By Recipes extracted from The Artisan Kitchen by James Strawbridge

I learnt how to make traditional dosa when I was working with a lovely chef from Kerala. There was such grace in the way she made them. The swiftness of the smooth pour and the circular spreading of the batter was hypnotizing. She made it look easy, and after a batch or two you’ll start to get the hang of it, too – as with crêpes, the first few might look rubbish but then you’ll find your flow. If your batter is runny enough, you can make a lovely thin dosa, perfect as a tasty wrap for saag paneer, coriander, and chilli fried eggs, or spiced prawns.

Makes – 6 dosa


  • 100g (3½oz) sprouted seeds
  • 500g (1lb 2oz) water
  • 250g (9oz) rice flour
  • 100g (3½oz) gram flour
  • 50g (1¾oz) fresh spinach
  • 15g (½oz) live yogurt
  • 10g (¼oz) salt
  • 1 tsp ground fenugreek
  • 1 tsp ground cumin
  • ½ tsp turmeric
  • 1 tbsp chopped fresh coriander
  • 1 tbsp melted ghee, for greasing


  • food processor
  • non-stick frying pan or flat griddle (see Expert Tips, bottom)

Dosa Method

  1. Blitz your sprouted seeds (fig. a) and all the other ingredients except for the melted ghee in a food processor until smooth. The texture of the batter should be like runny yogurt; it should fall off a whisk easily in a slow, continuous stream.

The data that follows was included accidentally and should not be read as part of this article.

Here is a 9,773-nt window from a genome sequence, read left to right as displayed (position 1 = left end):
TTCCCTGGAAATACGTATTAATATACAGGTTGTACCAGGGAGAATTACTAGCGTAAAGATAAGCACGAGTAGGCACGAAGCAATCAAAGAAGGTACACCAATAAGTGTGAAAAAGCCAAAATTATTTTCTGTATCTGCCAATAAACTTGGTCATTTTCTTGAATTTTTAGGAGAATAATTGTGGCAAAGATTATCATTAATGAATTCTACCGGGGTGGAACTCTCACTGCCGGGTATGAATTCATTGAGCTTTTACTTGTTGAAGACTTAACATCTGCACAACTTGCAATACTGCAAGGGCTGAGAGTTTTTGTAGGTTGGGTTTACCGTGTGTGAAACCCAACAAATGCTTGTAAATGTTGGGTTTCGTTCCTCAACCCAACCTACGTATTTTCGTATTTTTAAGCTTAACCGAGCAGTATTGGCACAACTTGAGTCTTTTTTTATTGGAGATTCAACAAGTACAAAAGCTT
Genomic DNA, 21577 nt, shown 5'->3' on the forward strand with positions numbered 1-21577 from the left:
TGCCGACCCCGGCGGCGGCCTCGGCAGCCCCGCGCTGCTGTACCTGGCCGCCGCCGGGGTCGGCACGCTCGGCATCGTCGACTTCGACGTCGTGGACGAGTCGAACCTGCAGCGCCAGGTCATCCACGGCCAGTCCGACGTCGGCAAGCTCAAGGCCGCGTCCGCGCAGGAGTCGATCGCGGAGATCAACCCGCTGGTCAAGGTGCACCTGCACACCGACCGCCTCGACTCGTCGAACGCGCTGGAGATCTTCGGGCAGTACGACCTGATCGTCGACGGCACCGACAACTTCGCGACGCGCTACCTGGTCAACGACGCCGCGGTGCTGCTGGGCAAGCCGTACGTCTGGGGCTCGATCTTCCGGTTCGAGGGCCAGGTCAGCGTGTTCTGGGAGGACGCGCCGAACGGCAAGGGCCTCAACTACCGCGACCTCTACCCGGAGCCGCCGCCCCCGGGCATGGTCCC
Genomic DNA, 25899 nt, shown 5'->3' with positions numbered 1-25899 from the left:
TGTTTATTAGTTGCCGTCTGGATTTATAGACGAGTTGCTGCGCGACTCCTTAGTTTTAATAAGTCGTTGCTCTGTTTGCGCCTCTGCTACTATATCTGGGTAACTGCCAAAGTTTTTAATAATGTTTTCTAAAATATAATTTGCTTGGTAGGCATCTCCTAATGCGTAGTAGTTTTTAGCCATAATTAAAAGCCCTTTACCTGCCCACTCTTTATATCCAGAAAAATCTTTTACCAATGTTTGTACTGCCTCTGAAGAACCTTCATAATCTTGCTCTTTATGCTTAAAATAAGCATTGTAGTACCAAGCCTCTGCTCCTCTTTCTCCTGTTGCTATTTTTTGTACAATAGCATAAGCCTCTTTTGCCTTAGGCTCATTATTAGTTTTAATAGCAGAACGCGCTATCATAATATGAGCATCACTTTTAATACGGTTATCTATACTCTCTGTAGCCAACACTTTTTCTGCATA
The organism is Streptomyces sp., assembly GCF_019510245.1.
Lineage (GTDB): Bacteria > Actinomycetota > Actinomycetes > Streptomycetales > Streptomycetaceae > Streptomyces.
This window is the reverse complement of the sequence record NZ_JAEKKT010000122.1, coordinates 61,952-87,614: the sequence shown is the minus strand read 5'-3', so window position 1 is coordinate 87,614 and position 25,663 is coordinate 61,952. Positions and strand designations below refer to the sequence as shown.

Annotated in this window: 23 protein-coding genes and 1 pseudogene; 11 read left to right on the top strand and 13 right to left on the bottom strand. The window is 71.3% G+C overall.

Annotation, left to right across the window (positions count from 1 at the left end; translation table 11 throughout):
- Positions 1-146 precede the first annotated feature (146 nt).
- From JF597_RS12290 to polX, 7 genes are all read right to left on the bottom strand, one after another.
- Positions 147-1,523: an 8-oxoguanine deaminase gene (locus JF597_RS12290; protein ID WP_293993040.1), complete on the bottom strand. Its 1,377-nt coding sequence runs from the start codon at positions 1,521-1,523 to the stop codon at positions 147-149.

fig. a
  2. Once the batter is smooth, pour into a bowl, cover, and leave to ferment overnight at warm room temperature, about 15–25°C (59–77°F).
  3. In the morning, the batter should have increased in volume and started to bubble (fig. b). Whisk the batter again, then preheat a non-stick frying pan or flat griddle. Grease the pan with some melted ghee using a piece of kitchen paper so that it’s evenly coated, then gently spread 1 large ladleful of the dosa batter into a round on the pan (fig. c).
    fig. b

    fig. c
  4. Drizzle a little ghee around the edge of the dosa and cook for 30 seconds–1 minute until browned, then flip and cook the other side for a few seconds.
  5. Repeat the process for each dosa. Fold the cooked dosas or roll them up like a wrap and serve with an aromatic filling of your choice. Any leftover batter can be refrigerated and used within 4–5 days.

Expert Tips:

  • The sprouted seeds in this recipe can be substituted by sprouted or cooked urad dal (black lentils), which has the uncanny ability to help absorb wild yeasts and aid fermentation.
  • Buckwheat flour makes a delicious dosa batter and is easy to find. For a truly authentic idli dosa recipe, visit an Indian grocery store or shop online for black gram and idli rice.
  • A griddle is a cast-iron pan that can be heated to very high temperatures and can cook bread in seconds with little or no fat required. There are grooved varieties, which can add a lovely chargrilled stripe to your breads, though I prefer a smooth surface, as it’s easier to clean and season. To test the temperature, drop a little water on the surface – the droplets should instantly sizzle and move around. If they evaporate on impact, the surface is too hot.

Recipes extracted from The Artisan Kitchen by James Strawbridge, Published by DK Books, RRP $49.99 AUD/  $55 NZD

The Artisan Kitchen by James Strawbridge


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